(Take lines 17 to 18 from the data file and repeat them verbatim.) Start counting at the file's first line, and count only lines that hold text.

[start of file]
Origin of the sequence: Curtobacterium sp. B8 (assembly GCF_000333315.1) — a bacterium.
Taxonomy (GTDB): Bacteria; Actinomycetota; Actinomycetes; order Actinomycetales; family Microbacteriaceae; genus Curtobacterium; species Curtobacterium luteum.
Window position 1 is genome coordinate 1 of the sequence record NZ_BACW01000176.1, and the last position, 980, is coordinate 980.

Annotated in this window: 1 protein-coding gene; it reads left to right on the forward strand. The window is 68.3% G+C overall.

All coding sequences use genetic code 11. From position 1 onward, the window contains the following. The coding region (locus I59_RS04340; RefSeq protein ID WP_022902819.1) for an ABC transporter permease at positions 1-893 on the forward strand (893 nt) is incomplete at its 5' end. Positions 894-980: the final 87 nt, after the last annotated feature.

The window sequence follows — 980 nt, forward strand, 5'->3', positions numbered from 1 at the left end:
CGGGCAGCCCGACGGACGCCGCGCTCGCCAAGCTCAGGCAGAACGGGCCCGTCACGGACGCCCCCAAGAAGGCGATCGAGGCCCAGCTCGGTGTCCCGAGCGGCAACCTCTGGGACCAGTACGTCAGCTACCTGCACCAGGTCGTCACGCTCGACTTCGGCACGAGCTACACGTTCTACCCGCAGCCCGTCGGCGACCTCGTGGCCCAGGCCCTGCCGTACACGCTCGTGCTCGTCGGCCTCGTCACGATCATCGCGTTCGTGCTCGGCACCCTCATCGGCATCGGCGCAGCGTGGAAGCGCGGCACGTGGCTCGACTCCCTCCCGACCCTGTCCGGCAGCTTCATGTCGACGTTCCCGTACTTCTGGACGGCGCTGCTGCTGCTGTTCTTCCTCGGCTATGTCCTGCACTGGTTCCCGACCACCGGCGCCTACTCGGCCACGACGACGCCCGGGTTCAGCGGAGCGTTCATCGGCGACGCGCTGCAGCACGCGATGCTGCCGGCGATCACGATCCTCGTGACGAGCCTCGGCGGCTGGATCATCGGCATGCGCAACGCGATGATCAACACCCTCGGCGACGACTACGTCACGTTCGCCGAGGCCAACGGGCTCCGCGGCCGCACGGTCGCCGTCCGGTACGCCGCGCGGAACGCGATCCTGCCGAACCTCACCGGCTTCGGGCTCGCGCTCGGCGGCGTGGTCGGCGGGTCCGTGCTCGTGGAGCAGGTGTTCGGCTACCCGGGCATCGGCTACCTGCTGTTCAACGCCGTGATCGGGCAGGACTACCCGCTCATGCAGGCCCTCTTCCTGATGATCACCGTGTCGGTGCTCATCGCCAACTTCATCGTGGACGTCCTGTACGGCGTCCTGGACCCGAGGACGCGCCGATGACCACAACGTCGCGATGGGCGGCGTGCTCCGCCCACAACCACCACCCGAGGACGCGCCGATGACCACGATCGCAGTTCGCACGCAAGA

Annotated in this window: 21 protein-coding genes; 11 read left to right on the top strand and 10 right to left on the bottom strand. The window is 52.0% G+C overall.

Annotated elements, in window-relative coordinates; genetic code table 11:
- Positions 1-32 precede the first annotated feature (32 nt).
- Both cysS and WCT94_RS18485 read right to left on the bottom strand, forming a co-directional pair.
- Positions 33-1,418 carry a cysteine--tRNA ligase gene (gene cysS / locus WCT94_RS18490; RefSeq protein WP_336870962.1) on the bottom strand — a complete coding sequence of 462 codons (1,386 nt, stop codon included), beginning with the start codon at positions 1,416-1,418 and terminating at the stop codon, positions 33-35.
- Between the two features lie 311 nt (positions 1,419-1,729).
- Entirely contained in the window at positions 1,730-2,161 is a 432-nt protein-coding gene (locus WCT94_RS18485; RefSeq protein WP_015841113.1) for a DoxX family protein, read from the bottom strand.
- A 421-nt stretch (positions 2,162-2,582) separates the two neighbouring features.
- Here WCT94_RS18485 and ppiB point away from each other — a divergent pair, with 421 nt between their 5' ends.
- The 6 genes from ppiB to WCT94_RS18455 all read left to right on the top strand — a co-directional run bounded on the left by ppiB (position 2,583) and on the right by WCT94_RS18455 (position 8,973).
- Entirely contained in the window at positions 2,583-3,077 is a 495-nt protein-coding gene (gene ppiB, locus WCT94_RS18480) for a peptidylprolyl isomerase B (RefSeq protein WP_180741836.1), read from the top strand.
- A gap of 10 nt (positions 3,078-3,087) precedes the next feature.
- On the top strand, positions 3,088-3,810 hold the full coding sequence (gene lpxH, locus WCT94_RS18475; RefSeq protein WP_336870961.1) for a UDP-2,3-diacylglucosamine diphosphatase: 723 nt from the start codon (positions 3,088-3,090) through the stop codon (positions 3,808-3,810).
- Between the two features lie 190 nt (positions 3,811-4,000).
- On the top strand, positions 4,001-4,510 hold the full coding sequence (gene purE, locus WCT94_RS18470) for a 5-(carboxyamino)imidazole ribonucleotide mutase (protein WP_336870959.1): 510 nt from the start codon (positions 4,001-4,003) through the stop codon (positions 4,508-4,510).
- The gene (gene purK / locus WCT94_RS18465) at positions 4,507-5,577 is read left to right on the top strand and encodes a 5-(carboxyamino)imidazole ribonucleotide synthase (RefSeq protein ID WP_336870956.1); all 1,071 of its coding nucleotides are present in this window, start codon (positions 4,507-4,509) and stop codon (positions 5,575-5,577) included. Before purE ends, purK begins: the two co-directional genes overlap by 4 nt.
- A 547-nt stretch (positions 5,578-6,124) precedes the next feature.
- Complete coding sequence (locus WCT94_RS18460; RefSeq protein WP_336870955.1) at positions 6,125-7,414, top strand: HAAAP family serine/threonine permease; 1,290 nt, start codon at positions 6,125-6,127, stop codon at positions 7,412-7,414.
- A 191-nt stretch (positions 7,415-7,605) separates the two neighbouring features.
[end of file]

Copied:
- The 6 genes from ppiB to WCT94_RS18455 all read left to right on the top strand — a co-directional run bounded on the left by ppiB (position 2,583) and on the right by WCT94_RS18455 (position 8,973).
- Entirely contained in the window at positions 2,583-3,077 is a 495-nt protein-coding gene (gene ppiB, locus WCT94_RS18480) for a peptidylprolyl isomerase B (RefSeq protein WP_180741836.1), read from the top strand.